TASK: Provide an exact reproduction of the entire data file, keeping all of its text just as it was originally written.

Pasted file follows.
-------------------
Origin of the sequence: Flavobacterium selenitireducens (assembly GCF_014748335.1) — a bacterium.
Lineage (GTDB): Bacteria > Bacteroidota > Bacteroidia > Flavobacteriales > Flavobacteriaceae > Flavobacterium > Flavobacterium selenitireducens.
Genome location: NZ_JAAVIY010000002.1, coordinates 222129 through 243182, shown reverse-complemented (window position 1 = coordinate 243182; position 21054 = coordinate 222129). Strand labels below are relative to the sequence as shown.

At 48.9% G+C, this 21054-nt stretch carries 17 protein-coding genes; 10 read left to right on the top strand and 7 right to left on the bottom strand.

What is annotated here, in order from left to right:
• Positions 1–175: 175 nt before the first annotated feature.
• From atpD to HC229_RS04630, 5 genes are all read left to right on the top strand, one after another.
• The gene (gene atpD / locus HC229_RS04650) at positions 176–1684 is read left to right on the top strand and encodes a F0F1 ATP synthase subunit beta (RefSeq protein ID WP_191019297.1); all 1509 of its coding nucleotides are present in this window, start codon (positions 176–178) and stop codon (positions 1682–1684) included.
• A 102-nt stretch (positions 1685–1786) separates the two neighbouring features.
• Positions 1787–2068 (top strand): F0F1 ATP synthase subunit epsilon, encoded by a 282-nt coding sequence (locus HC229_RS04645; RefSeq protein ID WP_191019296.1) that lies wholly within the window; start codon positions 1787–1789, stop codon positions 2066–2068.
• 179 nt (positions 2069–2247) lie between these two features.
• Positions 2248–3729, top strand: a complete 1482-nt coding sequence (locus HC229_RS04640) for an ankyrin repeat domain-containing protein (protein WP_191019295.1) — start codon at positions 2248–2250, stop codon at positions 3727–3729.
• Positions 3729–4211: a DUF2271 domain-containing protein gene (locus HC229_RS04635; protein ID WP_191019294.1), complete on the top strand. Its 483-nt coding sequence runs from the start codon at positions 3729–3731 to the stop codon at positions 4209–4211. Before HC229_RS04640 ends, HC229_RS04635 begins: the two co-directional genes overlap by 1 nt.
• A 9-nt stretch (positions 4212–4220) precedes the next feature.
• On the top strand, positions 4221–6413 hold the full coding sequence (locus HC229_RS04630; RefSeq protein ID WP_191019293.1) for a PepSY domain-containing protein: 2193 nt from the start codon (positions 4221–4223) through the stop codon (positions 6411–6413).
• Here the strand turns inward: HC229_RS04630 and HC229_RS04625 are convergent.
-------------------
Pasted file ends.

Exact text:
Origin of the sequence: Flavobacterium selenitireducens (assembly GCF_014748335.1) — a bacterium.
Lineage (GTDB): Bacteria > Bacteroidota > Bacteroidia > Flavobacteriales > Flavobacteriaceae > Flavobacterium > Flavobacterium selenitireducens.
Genome location: NZ_JAAVIY010000002.1, coordinates 222129 through 243182, shown reverse-complemented (window position 1 = coordinate 243182; position 21054 = coordinate 222129). Strand labels below are relative to the sequence as shown.

At 48.9% G+C, this 21054-nt stretch carries 17 protein-coding genes; 10 read left to right on the top strand and 7 right to left on the bottom strand.

What is annotated here, in order from left to right:
• Positions 1–175: 175 nt before the first annotated feature.
• From atpD to HC229_RS04630, 5 genes are all read left to right on the top strand, one after another.
• The gene (gene atpD / locus HC229_RS04650) at positions 176–1684 is read left to right on the top strand and encodes a F0F1 ATP synthase subunit beta (RefSeq protein ID WP_191019297.1); all 1509 of its coding nucleotides are present in this window, start codon (positions 176–178) and stop codon (positions 1682–1684) included.
• A 102-nt stretch (positions 1685–1786) separates the two neighbouring features.
• Positions 1787–2068 (top strand): F0F1 ATP synthase subunit epsilon, encoded by a 282-nt coding sequence (locus HC229_RS04645; RefSeq protein ID WP_191019296.1) that lies wholly within the window; start codon positions 1787–1789, stop codon positions 2066–2068.
• 179 nt (positions 2069–2247) lie between these two features.
• Positions 2248–3729, top strand: a complete 1482-nt coding sequence (locus HC229_RS04640) for an ankyrin repeat domain-containing protein (protein WP_191019295.1) — start codon at positions 2248–2250, stop codon at positions 3727–3729.
• Positions 3729–4211: a DUF2271 domain-containing protein gene (locus HC229_RS04635; protein ID WP_191019294.1), complete on the top strand. Its 483-nt coding sequence runs from the start codon at positions 3729–3731 to the stop codon at positions 4209–4211. Before HC229_RS04640 ends, HC229_RS04635 begins: the two co-directional genes overlap by 1 nt.
• A 9-nt stretch (positions 4212–4220) precedes the next feature.
• On the top strand, positions 4221–6413 hold the full coding sequence (locus HC229_RS04630; RefSeq protein ID WP_191019293.1) for a PepSY domain-containing protein: 2193 nt from the start codon (positions 4221–4223) through the stop codon (positions 6411–6413).
• Here the strand turns inward: HC229_RS04630 and HC229_RS04625 are convergent.